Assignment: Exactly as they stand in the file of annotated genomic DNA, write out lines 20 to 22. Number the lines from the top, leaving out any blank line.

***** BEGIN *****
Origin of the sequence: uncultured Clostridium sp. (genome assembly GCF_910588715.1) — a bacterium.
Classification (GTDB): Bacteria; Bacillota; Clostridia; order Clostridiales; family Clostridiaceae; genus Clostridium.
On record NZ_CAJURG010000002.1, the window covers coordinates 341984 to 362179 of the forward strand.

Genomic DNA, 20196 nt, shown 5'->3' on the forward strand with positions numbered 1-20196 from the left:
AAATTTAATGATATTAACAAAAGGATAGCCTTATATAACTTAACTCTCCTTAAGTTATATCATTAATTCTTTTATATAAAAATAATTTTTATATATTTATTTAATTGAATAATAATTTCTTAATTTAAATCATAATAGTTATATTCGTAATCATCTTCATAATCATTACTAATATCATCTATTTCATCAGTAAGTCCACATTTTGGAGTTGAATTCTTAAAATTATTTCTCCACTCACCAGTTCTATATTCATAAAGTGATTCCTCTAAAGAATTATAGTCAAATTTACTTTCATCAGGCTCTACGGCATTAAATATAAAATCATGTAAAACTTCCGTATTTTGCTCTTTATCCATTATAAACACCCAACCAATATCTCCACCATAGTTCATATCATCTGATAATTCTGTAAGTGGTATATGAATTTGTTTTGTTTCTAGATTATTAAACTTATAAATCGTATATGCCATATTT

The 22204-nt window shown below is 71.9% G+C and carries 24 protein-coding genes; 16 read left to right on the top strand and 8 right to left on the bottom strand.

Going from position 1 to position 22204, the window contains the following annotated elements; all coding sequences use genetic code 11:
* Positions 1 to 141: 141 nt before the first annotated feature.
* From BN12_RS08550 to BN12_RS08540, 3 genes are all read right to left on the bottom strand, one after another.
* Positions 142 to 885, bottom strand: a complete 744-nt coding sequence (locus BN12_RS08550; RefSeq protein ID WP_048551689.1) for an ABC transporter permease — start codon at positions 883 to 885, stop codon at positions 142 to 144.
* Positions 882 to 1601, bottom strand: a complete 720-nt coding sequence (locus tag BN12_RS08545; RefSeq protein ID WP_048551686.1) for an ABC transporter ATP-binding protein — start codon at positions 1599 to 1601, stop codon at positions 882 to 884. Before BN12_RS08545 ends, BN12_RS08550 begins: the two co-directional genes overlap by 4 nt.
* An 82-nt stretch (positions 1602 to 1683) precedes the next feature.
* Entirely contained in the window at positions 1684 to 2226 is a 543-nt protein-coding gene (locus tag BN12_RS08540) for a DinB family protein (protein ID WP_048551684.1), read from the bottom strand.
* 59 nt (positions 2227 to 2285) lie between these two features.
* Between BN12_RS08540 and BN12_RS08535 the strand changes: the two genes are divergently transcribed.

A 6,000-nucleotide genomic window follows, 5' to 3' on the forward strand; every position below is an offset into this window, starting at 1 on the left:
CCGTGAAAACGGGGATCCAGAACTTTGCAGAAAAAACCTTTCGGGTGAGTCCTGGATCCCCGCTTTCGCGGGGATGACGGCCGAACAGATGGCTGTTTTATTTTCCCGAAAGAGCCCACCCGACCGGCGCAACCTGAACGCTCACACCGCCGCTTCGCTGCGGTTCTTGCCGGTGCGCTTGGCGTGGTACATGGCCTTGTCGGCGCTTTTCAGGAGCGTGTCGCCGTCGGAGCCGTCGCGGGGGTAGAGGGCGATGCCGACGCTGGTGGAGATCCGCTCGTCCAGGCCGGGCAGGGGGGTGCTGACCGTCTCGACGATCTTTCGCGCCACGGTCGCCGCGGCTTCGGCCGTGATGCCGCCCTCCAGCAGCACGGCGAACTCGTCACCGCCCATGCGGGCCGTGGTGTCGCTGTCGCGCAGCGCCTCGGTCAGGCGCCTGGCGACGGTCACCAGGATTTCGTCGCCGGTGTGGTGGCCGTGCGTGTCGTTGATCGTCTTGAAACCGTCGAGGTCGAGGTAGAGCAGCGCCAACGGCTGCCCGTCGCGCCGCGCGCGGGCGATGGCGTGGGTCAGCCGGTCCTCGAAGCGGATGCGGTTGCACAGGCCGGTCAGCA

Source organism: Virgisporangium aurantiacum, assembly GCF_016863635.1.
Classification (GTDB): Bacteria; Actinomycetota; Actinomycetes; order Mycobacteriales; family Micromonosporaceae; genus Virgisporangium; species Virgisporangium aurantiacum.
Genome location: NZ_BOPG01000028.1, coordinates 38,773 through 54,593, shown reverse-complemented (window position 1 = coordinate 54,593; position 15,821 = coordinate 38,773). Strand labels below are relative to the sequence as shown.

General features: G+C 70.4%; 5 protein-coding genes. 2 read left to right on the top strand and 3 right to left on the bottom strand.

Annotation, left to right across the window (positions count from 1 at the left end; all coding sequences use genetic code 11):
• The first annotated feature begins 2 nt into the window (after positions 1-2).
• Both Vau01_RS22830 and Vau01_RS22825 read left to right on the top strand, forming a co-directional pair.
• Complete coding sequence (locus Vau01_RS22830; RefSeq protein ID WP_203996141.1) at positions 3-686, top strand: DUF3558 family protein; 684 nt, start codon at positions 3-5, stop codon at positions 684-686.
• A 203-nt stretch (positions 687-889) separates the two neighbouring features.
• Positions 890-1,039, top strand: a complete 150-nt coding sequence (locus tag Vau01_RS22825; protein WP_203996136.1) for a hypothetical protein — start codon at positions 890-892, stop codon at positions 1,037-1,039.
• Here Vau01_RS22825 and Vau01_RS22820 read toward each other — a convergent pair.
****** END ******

Genome location: NZ_BOPG01000028.1, coordinates 38,773 through 54,593, shown reverse-complemented (window position 1 = coordinate 54,593; position 15,821 = coordinate 38,773). Strand labels below are relative to the sequence as shown.

General features: G+C 70.4%; 5 protein-coding genes. 2 read left to right on the top strand and 3 right to left on the bottom strand.

Annotation, left to right across the window (positions count from 1 at the left end; all coding sequences use genetic code 11):